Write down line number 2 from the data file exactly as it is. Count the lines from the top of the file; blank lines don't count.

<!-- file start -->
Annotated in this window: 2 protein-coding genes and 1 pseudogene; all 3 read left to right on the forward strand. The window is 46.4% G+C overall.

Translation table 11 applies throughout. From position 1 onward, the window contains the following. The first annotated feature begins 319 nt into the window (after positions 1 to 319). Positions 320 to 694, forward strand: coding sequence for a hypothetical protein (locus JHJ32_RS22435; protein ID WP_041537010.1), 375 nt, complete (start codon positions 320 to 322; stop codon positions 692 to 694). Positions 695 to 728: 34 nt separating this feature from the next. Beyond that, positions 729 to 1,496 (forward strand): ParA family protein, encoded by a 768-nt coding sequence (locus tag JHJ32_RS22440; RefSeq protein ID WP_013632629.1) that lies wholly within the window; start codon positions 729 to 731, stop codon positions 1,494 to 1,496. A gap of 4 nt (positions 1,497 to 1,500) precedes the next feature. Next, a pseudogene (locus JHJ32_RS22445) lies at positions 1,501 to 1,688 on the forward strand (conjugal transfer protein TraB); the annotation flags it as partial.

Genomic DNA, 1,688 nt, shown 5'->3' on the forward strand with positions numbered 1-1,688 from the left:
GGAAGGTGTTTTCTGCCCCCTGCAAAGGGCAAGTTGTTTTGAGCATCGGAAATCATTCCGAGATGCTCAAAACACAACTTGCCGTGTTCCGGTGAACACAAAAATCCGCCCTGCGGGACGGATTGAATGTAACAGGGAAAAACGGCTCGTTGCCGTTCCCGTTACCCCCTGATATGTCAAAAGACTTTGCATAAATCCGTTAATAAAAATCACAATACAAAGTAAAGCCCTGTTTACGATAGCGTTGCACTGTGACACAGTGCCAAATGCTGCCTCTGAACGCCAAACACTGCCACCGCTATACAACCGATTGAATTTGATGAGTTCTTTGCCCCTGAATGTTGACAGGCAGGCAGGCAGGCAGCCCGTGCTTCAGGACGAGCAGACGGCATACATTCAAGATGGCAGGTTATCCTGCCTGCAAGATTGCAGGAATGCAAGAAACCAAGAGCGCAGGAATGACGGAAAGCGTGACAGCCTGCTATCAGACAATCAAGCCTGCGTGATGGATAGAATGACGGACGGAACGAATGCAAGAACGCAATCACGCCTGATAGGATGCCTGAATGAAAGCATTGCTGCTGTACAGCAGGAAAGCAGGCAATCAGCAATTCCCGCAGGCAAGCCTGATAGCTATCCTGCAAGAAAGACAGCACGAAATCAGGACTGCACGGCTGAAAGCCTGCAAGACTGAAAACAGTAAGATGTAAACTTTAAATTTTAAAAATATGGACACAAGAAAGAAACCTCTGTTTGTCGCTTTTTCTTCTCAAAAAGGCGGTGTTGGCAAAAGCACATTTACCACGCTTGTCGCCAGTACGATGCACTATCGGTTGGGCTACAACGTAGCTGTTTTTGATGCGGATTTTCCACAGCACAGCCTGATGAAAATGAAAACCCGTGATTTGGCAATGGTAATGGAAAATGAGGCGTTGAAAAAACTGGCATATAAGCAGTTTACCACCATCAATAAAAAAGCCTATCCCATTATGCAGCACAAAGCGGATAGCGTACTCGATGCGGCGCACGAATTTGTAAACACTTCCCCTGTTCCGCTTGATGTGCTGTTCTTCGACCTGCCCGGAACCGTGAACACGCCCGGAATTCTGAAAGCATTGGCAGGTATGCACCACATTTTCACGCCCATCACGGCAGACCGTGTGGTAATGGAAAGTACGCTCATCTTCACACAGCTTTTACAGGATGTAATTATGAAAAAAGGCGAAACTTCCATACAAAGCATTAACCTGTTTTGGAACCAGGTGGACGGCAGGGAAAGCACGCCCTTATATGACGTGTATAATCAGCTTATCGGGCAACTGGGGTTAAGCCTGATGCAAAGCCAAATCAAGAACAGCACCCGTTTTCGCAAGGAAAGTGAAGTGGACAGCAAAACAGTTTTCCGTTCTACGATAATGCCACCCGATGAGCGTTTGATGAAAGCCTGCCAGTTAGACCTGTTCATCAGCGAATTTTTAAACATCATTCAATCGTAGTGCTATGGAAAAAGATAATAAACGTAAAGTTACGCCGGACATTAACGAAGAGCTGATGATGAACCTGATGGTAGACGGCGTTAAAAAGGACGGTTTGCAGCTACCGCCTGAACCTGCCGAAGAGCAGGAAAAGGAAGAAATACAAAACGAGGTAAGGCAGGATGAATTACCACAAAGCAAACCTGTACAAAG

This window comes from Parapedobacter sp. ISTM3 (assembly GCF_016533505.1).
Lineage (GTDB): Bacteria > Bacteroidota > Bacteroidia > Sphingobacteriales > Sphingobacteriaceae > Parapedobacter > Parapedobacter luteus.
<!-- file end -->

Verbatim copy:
Translation table 11 applies throughout. From position 1 onward, the window contains the following. The first annotated feature begins 319 nt into the window (after positions 1 to 319). Positions 320 to 694, forward strand: coding sequence for a hypothetical protein (locus JHJ32_RS22435; protein ID WP_041537010.1), 375 nt, complete (start codon positions 320 to 322; stop codon positions 692 to 694). Positions 695 to 728: 34 nt separating this feature from the next. Beyond that, positions 729 to 1,496 (forward strand): ParA family protein, encoded by a 768-nt coding sequence (locus tag JHJ32_RS22440; RefSeq protein ID WP_013632629.1) that lies wholly within the window; start codon positions 729 to 731, stop codon positions 1,494 to 1,496. A gap of 4 nt (positions 1,497 to 1,500) precedes the next feature. Next, a pseudogene (locus JHJ32_RS22445) lies at positions 1,501 to 1,688 on the forward strand (conjugal transfer protein TraB); the annotation flags it as partial.